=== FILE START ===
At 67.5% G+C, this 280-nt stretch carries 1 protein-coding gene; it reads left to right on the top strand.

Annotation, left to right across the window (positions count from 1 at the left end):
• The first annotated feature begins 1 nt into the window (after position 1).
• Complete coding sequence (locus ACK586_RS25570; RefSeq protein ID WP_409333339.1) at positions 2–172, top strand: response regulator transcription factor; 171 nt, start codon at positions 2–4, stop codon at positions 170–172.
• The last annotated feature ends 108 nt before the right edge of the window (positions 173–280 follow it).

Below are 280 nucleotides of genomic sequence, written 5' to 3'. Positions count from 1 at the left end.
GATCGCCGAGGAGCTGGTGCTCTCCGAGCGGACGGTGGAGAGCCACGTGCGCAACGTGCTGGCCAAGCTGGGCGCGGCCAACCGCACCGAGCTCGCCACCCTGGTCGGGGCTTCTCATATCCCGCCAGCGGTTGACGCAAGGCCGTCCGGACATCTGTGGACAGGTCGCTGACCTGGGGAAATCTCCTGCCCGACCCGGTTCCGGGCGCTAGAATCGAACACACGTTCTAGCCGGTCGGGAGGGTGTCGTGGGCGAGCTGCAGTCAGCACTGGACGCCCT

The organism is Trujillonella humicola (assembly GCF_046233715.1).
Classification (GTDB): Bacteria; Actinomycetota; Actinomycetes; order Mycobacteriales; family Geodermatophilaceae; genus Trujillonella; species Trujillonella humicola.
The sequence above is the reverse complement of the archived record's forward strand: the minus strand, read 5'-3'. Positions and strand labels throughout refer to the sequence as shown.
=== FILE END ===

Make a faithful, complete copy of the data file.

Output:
At 67.5% G+C, this 280-nt stretch carries 1 protein-coding gene; it reads left to right on the top strand.

Annotation, left to right across the window (positions count from 1 at the left end):
• The first annotated feature begins 1 nt into the window (after position 1).
• Complete coding sequence (locus ACK586_RS25570; RefSeq protein ID WP_409333339.1) at positions 2–172, top strand: response regulator transcription factor; 171 nt, start codon at positions 2–4, stop codon at positions 170–172.
• The last annotated feature ends 108 nt before the right edge of the window (positions 173–280 follow it).

Below are 280 nucleotides of genomic sequence, written 5' to 3'. Positions count from 1 at the left end.
GATCGCCGAGGAGCTGGTGCTCTCCGAGCGGACGGTGGAGAGCCACGTGCGCAACGTGCTGGCCAAGCTGGGCGCGGCCAACCGCACCGAGCTCGCCACCCTGGTCGGGGCTTCTCATATCCCGCCAGCGGTTGACGCAAGGCCGTCCGGACATCTGTGGACAGGTCGCTGACCTGGGGAAATCTCCTGCCCGACCCGGTTCCGGGCGCTAGAATCGAACACACGTTCTAGCCGGTCGGGAGGGTGTCGTGGGCGAGCTGCAGTCAGCACTGGACGCCCT

The organism is Trujillonella humicola (assembly GCF_046233715.1).
Classification (GTDB): Bacteria; Actinomycetota; Actinomycetes; order Mycobacteriales; family Geodermatophilaceae; genus Trujillonella; species Trujillonella humicola.
The sequence above is the reverse complement of the archived record's forward strand: the minus strand, read 5'-3'. Positions and strand labels throughout refer to the sequence as shown.